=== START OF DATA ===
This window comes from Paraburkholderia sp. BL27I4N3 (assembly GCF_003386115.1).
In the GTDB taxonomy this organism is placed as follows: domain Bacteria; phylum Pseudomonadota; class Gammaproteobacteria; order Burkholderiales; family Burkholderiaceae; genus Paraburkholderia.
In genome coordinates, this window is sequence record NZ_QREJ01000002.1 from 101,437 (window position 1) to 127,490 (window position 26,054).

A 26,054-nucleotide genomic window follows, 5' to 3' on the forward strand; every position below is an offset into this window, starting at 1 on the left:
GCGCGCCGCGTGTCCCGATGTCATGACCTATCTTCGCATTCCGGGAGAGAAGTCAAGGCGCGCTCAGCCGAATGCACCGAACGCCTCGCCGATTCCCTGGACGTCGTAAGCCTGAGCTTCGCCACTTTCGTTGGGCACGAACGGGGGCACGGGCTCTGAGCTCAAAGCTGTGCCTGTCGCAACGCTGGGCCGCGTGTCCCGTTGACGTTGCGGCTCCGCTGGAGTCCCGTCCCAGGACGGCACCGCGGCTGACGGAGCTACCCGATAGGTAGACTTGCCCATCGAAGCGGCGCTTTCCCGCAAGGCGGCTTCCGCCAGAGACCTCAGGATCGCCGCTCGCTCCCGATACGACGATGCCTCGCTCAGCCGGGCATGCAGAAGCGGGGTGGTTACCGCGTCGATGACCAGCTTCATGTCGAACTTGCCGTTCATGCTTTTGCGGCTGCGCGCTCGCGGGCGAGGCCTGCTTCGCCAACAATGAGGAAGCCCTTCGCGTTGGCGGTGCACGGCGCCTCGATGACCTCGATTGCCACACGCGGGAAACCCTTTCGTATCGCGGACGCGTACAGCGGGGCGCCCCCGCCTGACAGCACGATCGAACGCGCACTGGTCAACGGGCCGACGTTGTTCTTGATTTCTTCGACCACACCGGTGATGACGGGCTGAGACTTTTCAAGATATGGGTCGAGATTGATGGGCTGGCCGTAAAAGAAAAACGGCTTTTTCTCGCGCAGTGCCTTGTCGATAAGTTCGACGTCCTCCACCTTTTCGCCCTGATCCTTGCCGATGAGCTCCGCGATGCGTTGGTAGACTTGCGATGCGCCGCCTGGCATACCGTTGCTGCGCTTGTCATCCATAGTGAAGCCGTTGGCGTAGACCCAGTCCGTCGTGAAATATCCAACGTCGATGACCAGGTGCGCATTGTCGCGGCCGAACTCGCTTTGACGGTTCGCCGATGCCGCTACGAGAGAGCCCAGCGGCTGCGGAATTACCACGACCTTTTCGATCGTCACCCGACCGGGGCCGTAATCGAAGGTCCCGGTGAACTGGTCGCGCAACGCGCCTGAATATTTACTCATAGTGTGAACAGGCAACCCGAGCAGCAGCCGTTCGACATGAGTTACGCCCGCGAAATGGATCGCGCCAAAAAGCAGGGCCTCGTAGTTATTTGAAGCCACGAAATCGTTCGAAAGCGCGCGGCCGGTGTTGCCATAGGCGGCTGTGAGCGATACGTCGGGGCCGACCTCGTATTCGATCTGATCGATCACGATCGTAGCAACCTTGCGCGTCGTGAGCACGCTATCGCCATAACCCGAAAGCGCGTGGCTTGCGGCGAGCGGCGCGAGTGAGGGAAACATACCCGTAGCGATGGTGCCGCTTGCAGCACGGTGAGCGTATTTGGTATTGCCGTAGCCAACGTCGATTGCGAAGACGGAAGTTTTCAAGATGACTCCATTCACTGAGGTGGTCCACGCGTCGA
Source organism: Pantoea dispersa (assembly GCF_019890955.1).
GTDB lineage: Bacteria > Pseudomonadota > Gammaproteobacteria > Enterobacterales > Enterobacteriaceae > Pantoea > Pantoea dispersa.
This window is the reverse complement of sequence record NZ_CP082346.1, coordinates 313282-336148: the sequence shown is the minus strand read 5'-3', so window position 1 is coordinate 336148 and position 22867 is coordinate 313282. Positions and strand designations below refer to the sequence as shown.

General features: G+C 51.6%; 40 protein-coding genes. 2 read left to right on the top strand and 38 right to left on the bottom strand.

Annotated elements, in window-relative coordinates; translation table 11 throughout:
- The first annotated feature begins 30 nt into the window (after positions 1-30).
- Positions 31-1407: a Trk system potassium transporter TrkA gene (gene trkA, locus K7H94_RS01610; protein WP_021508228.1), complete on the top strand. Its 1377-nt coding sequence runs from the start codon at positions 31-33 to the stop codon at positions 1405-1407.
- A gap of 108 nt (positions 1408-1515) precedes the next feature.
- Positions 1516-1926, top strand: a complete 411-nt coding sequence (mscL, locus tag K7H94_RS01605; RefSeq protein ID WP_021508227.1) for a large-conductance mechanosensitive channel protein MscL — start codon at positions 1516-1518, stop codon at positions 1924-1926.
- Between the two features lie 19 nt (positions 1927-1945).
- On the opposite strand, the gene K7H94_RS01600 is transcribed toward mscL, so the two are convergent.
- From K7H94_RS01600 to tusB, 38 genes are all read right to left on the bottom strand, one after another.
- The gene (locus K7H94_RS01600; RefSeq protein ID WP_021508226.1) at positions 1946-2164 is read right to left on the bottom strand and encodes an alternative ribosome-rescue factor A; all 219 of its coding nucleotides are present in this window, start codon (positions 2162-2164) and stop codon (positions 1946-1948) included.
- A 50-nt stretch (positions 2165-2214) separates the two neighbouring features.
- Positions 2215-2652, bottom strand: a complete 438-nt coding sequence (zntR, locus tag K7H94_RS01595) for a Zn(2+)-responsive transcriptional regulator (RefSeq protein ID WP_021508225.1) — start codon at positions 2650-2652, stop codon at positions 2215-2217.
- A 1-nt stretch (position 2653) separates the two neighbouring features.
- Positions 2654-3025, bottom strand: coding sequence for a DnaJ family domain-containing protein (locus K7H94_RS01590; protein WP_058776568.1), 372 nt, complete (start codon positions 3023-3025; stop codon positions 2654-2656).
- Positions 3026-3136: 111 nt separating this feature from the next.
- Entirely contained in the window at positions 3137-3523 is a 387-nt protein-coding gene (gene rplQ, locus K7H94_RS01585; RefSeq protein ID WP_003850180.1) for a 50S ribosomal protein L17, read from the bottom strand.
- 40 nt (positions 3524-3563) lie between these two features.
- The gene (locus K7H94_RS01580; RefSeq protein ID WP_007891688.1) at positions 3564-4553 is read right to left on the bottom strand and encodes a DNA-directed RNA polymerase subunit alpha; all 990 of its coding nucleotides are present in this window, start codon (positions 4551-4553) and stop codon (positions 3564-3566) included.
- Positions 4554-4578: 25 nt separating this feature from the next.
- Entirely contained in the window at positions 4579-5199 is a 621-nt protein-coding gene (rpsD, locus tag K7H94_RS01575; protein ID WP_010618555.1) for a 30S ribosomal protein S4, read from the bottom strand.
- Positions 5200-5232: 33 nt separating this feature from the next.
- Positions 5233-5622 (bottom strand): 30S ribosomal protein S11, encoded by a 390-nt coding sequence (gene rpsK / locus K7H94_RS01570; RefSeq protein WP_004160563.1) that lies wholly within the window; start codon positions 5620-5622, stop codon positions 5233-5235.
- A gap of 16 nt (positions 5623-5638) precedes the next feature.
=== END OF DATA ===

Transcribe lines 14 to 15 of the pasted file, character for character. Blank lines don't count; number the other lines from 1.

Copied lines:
- Positions 1516-1926, top strand: a complete 411-nt coding sequence (mscL, locus tag K7H94_RS01605; RefSeq protein ID WP_021508227.1) for a large-conductance mechanosensitive channel protein MscL — start codon at positions 1516-1518, stop codon at positions 1924-1926.
- Between the two features lie 19 nt (positions 1927-1945).